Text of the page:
We’re citizens of a democratic society, deriving our rights and our obligations from a public sphere that is both the sum of its parts and something more. I’ll say it once more for emphasis: we are citizens.

Not taxpayers. Not customers. Not shareholders. Not consumers. We are not defined in terms of how much profit we create or how much we spend on goods and services or pay in taxes. We have an intrinsic value that goes beyond generating returns for investors.

For 2012, let us at least rededicate ourselves to the idea of engaged citizenship.

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The cruel reality of the American class system: We Are Not All Created Equal | #classwarfare #uspoli

There are some truths so hard to face, so ugly and so at odds with how we imagine the world should be, that nobody can accept them. Here’s one: It is obvious that a class system has arrived in America — a recent study of the thirty-four countries in the Organization for Economic Cooperation and Development found that only Italy and Great Britain have less social mobility. But nobody wants to admit: If your daddy was rich, you’re gonna stay rich, and if your daddy was poor, you’re gonna stay poor. Every instinct in the American gut, every institution, every national symbol, runs on the idea that anybody can make it; the only limits are your own limits. Which is an amazing idea, a gift to the world — just no longer true. Culturally, and in their daily lives, Americans continue to glide through a ghostly land of opportunity they can’t bear to tell themselves isn’t real. It’s the most dangerous lie the country tells itself.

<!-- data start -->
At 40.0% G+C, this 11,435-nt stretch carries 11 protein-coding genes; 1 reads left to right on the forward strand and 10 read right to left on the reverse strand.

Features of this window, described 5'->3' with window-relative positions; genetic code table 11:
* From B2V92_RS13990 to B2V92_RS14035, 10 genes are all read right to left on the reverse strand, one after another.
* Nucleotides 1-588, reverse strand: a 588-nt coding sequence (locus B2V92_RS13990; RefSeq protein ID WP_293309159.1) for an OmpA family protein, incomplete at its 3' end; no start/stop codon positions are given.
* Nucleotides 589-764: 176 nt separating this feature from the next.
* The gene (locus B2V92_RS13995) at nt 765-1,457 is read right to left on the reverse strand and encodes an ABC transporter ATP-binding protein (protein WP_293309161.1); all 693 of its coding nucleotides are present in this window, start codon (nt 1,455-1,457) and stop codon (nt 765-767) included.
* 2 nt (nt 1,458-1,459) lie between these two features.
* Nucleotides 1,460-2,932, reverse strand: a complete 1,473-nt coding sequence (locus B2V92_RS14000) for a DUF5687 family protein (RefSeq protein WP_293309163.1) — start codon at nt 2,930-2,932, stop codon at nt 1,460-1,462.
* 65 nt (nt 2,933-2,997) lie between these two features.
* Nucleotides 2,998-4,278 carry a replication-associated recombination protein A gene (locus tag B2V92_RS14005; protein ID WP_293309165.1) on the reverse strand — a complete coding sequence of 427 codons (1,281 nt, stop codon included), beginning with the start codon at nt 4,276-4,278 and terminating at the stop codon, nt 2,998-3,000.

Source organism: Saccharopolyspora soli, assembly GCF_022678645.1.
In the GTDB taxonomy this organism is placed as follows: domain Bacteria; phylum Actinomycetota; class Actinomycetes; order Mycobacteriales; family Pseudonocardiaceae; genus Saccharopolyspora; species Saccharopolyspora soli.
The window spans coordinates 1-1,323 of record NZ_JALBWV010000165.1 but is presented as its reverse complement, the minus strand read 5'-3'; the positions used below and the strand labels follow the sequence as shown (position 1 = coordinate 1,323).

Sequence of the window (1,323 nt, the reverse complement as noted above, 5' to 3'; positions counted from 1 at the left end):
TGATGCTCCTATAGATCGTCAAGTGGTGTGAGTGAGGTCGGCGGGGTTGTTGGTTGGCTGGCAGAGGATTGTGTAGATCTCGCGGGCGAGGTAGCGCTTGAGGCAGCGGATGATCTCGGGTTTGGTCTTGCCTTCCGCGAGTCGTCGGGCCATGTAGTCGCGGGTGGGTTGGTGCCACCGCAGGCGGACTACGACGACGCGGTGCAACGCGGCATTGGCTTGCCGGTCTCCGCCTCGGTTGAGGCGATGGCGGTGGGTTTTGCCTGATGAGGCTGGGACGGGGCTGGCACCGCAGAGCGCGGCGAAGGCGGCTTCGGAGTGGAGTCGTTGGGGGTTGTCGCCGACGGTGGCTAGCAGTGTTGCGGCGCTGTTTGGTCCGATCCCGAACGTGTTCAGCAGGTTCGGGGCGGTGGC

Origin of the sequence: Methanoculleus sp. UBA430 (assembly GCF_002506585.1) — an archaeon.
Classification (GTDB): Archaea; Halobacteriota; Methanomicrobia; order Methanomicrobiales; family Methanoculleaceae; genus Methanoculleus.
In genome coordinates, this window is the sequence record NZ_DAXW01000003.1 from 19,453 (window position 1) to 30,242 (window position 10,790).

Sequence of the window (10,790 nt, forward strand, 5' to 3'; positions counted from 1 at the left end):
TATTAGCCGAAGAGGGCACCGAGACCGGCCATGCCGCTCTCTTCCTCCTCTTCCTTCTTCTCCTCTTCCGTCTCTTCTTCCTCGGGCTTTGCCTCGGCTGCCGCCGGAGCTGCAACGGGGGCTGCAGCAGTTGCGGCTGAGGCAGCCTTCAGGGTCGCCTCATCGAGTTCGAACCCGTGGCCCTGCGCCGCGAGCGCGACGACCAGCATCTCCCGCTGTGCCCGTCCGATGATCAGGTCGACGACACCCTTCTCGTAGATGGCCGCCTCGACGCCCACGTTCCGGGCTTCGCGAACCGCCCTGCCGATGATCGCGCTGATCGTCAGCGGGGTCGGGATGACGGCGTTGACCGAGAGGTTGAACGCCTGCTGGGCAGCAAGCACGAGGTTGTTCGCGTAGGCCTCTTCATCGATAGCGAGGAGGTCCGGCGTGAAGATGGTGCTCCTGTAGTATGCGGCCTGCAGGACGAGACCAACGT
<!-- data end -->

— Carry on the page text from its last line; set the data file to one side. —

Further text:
More than anything else, class now determines Americans’ fates. The old inequalities — racism, sexism, homophobia — are increasingly antiquated [fig. 1]. Women are threatening to overwhelm men in the workplace, and the utter collapse of the black lower middle class in the age of Obama — a catastrophe for the African-American community — has little to do with prejudice and everything to do with brute economics. Who wins and who loses has become simplified, purified: those who own and those who don’t.

Read more: http://www.esquire.com/features/thousand-words-on-culture/american-class-syst…

It may be the day after Christmas, but this seems more appropriate for Halloween. This is some scary shit.

Retreating to the comfort zone in the face of something like this would usually point to some nostrum like “well, at least we’re talking about it openly.” But the thing about nostrums is that they’re designed to soothe, to paper over, to stifle discussion and make confrontation with unpleasant truths easier to avoid. I don’t find any comfort in that, and in truth, I’d have grave doubts about anyone who did.

We can’t congratulate ourselves for being able to talk about class, about inequality, about polarization between haves and have nots. Or more accurately, we can, but we shouldn’t. Talking about something honestly is all very well, but if you’re not prepared to pursue the implications of what you’re talking about, you might as well not bother.

So let’s address those implications. Is this what we want for our country, our future? Is this the kind of society we want to become? If so, then as Marche argues, the least we can do is have an honest conversation about it.